After all these years I really had no idea where the Ka River was in relationship to our old apartment or whether my memory was trustworthy. The road was still gated but only to vehicles. I strolled down the road through a secluded wood. I stopped a couple of times to look for fossils but found none which shook my confidence a bit. But, sure as shootin, after a short hike I found the Ka just as I'd remembered it. Before returning I stooped down in a new patch of yellow gravel to give a serious look for a crinoid stem to confirm my memory. I combed through the gravel with a will, and there it was. A little disk of crinoid. There must be uncounted zillions of them in the limestone of Kansas but this one was very precious.
I hauled my Mom and my aunt around old Topeka until we'd located most of the houses she'd occupied. Later I had my Uncle drive us by the old farmstead, now in other hands, and my sister and I hiked through it. My Uncle had told me we could see the state capital from the high ground but the land was too overgrown to see anything. We fought through a dense tangle of undergrowth before reaching a large field planted in wheat. In the 18th century it had contained a spring, the only one that wouldn't dry up, during a ferocious drought. The Interstate that sundered the property in the Fifties caused it to dry up.
Over the weekend I drove by old schools, churches, libraries, familiar landmarks and gravesites. I would have loved to have another day to drive out to Salina and visit my Grandfather Robb's grave in Gypsum Hill Cemetery. I did visit the new Kansas Historical Museum and discovered a permanent WW! exhibit that featured my Grandfather George Robb.
I also discovered that Topeka had indeed honored the memory of the Supreme Court case which bore its name. I'd speculated about this in one of my recent Reader columns. My grandmother had once attended Monroe School as a child before it was rebuilt and designated a school for black children only. Monroe was the school that Miss Brown had been forced to attend even though there was a much closer public elementary school near her home.
Saturday night we were invited over for dinner at the home of one of my second cousins. It was hear that I learned something very satisfying. One of my cousins had worked for a short time in the Kansas State Insurance Commission's office in the 1970's. I mentioned to him that my Dad had also worked in the office in the 1950's as an "Insurance investigator" for Mr. Sullivan, then the state's elected Insurance Commissioner. My cousin told me that he'd seen my Father's signature on letters in the files. I told him why my Father had decided to move to Minnesota.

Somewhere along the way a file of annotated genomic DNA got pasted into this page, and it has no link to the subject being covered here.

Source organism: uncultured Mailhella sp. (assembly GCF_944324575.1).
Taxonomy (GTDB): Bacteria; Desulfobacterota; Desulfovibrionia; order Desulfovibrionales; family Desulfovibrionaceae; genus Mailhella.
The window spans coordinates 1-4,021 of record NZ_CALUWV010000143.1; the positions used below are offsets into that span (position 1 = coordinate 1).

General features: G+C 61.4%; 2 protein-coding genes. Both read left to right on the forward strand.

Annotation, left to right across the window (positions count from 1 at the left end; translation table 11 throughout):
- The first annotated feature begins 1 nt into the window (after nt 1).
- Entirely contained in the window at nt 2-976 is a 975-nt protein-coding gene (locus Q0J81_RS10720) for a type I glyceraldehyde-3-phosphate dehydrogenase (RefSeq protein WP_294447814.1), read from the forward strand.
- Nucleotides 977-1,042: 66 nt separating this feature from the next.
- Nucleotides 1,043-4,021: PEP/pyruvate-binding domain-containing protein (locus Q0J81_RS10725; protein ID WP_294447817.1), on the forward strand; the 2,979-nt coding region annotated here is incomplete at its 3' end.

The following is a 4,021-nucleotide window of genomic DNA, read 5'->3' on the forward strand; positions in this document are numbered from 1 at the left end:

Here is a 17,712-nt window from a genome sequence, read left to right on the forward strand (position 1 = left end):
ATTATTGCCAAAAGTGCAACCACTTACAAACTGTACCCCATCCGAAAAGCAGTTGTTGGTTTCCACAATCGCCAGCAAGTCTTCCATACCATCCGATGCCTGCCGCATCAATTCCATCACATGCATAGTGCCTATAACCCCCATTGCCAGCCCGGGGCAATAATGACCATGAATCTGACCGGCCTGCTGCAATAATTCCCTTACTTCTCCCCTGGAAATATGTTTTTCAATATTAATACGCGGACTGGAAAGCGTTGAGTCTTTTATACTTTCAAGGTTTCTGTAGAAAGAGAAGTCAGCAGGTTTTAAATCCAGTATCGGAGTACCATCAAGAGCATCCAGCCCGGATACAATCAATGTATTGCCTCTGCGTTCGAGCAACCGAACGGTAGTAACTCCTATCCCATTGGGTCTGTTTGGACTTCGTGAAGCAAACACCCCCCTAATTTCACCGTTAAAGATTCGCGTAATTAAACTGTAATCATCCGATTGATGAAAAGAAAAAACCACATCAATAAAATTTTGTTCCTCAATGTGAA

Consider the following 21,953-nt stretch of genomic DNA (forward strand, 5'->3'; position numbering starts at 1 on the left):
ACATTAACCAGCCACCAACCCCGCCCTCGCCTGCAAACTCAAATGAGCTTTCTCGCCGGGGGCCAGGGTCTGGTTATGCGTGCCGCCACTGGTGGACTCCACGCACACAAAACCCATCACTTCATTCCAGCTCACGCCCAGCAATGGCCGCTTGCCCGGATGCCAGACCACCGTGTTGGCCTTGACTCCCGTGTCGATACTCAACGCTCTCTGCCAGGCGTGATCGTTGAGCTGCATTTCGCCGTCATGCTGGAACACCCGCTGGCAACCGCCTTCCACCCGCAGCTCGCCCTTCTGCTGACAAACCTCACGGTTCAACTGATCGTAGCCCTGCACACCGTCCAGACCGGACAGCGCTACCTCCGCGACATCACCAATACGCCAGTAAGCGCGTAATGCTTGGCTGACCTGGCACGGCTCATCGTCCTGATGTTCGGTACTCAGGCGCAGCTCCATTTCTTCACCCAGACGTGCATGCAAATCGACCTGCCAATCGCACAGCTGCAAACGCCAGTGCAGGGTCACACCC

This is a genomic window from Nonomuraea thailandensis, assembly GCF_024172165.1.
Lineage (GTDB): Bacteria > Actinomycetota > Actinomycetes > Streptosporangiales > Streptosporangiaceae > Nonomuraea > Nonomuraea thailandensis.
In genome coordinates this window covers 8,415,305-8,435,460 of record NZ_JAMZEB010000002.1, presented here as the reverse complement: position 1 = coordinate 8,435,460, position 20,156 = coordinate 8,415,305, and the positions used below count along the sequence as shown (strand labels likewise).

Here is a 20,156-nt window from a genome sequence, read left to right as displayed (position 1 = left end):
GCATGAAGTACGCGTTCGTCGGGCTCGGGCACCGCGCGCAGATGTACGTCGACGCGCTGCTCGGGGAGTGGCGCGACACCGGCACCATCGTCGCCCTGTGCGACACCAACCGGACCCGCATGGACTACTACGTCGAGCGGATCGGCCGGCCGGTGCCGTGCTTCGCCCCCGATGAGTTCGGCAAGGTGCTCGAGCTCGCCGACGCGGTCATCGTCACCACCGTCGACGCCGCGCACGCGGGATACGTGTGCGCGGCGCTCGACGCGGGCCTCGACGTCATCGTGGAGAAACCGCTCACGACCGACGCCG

Mr. Sullivan liked to accept gifts from the insurance companies that wanted to do business in Kansas. Some were fly-by-night operations without the resources to back up the policies they were offering. My father took pride in telling such companies to take a hike and warned Sullivan against accepting their gifts. Shortly after he offered this advice another employee got a promotion that my Father had been looking forward to. Dad left within the year and began teaching law and risk management at Mankato State.
My cousin told me that Sullivan wasn't particularly reputable. He had an even lower opinion of Sullivan's successor. Apparently the next Insurance Commissioner took just as many gratuities but was especially greedy. No one paid much attention to him until he filed a half million dollar worker's compensation claim against the state of Kansas. He had claimed that he had injured his back while taking a brief case out of his car trunk. I couldn't help but wonder if he was the guy that got the promotion my Dad had lost.